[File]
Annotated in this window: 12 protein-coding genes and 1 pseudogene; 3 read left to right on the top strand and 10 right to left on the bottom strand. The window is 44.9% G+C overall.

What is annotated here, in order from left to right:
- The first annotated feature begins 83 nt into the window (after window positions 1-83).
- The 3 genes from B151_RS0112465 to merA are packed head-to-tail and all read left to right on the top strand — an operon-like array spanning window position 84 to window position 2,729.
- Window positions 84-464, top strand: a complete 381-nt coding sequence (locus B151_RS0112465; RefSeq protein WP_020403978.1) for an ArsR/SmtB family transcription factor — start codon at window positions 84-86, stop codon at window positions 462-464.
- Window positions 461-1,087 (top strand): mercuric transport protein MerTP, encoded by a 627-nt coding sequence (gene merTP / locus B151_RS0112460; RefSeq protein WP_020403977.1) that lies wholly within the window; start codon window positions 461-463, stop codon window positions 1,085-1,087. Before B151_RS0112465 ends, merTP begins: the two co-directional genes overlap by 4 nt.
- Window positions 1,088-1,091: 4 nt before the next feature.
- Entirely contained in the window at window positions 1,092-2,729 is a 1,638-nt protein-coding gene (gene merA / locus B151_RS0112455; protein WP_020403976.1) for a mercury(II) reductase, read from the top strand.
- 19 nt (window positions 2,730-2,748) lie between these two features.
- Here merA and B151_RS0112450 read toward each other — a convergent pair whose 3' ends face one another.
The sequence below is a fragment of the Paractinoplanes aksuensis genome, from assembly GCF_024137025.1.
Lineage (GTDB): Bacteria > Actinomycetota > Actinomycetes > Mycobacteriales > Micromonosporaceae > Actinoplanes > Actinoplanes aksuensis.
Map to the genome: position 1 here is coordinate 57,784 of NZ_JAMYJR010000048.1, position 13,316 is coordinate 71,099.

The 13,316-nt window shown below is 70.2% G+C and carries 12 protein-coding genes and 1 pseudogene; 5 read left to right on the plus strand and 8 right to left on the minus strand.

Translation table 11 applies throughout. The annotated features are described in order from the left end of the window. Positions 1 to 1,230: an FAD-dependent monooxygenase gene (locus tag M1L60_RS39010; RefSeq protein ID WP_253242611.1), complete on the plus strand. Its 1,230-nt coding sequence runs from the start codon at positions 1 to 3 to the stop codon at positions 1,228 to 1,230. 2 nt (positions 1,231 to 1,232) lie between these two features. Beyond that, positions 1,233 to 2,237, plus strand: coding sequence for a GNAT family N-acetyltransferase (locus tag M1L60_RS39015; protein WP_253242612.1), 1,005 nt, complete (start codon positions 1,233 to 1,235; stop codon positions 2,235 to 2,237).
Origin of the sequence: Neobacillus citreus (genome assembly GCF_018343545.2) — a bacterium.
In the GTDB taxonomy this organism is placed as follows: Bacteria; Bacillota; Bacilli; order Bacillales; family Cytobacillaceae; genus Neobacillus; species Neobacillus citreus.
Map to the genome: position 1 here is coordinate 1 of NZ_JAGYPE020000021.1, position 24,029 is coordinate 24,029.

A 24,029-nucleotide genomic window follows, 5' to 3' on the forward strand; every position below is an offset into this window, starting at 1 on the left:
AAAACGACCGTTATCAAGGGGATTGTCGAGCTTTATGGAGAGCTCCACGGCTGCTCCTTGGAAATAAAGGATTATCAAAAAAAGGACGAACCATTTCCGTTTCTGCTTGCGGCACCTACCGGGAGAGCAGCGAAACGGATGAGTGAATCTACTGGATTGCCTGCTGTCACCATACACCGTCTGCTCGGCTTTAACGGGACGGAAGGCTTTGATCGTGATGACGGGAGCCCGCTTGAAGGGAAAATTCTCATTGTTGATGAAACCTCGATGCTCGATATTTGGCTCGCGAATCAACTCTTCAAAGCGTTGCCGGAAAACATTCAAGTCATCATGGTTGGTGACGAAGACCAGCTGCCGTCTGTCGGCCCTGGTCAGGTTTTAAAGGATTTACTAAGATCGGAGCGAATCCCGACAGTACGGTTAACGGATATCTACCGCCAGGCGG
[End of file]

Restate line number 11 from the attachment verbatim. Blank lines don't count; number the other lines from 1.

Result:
The sequence below is a fragment of the Paractinoplanes aksuensis genome, from assembly GCF_024137025.1.